How would you describe your background?
I’m an evolutionary biologist who is interested in behavior. I would say that I have always been interested in animals and animal behavior, but I didn’t really know you could study it in a scientific way until I went to college and I took my first animal behavior course as a freshman. I realized that what I was really interested in was thinking from an evolutionary point of view why animals do what they do. I’ve come to appreciate is that knowing something about how they do what they do is important to understanding why.
What is your favorite part of research?
My favorite part is asking the questions. I find that asking questions is a lot easier than answering them. Asking questions is really creative, liberating, and not constrained by data. I like the data analysis section too and the writing too but the synthesis and the asking what comes next? what don’t we know and why?
But what I also really like about doing research is you get to use a bunch of different skills in the course of a research project. From coming up with the questions, to collecting data and analyzing the data, and writing it up. You use different parts of your brain, different skill sets, put it all together and I feel like it’s a really is a holistic exercise. You’re not just doing the same kind of thing; you’re doing different things. Sometimes when you are collecting data it’s totally boring and repetitive, doing the same thing over and over again, but that can be kind of soothing and meditative. The writing part is a whole other set of skills, reading the literature is also very different. You’re also physically doing different things during the process.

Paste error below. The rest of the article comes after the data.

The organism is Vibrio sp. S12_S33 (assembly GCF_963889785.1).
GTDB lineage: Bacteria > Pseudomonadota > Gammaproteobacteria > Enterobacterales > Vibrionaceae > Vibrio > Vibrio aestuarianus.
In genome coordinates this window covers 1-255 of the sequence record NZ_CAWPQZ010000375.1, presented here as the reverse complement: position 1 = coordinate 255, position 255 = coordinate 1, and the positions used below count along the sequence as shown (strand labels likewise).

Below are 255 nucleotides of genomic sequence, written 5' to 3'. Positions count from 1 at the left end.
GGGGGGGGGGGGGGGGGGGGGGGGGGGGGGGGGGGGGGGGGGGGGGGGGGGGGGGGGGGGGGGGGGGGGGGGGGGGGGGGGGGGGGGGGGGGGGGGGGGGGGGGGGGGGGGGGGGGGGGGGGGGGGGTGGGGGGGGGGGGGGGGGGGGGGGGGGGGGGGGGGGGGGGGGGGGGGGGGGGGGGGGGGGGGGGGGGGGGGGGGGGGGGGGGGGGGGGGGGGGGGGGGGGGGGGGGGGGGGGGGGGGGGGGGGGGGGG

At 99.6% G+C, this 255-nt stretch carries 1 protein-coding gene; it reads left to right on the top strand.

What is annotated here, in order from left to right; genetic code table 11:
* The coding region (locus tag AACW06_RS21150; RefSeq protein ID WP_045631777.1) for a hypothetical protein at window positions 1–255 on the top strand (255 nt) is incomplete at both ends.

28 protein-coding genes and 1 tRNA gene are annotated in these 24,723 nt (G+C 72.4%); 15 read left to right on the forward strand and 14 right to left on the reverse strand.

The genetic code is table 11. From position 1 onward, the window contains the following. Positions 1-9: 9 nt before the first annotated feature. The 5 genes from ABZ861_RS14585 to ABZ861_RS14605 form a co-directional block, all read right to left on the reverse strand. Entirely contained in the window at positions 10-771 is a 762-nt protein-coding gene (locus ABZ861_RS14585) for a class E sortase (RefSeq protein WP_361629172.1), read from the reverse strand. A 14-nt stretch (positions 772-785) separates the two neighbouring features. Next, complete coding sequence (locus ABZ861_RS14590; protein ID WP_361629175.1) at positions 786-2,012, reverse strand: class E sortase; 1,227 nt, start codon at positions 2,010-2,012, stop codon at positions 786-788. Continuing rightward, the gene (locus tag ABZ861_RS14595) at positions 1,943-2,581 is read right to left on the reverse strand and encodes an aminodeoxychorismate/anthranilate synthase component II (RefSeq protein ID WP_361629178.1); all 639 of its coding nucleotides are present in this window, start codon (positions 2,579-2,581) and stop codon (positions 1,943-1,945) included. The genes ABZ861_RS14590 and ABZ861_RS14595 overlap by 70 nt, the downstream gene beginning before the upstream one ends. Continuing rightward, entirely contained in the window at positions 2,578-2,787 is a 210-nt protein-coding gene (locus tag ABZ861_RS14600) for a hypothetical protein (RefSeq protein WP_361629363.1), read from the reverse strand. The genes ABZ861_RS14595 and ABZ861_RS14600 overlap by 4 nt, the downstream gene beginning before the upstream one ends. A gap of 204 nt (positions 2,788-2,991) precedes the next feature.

What made the University of Illinois a good place to conduct your research?
This has been a really supportive and collaborative environment with great colleagues who are fun, friendly, interactive and open. The University has been very supportive for my changing needs and the lab’s changing needs. It’s always been willing to try and accommodate my requests like “Oh my, I need another fish room!” or getting support from my department to be able to get the kinds of space, instrumentation, and resources I need for my research. This has been a very supportive environment.
What got you interested in studying population and individual variance within populations?
I think it’s obvious to everyone that individuals vary, but that’s something we don’t often think about in science. Even when it’s so intrinsically obvious it’s easy to dismiss it as noise or irrelevant, but appreciation for its evolutionary implications helps to justify interest in it. Just knowing that individual differences are hard to explain from an evolutionary point of view makes them interesting to study. Like, why do individuals differ? I think it’s an intrinsically interesting question. What are the proximate causes of it and what is maintaining the variance within populations over time?
I’m not giving a very good answer to your question because “It’s obvious! Don’t you know?? Can’t you tell?? Don’t you know that if you have two dogs in your house it’s likely they are totally different from each other and isn’t that interesting?” It’s just obvious.
Can you talk about a time where were greatly challenged?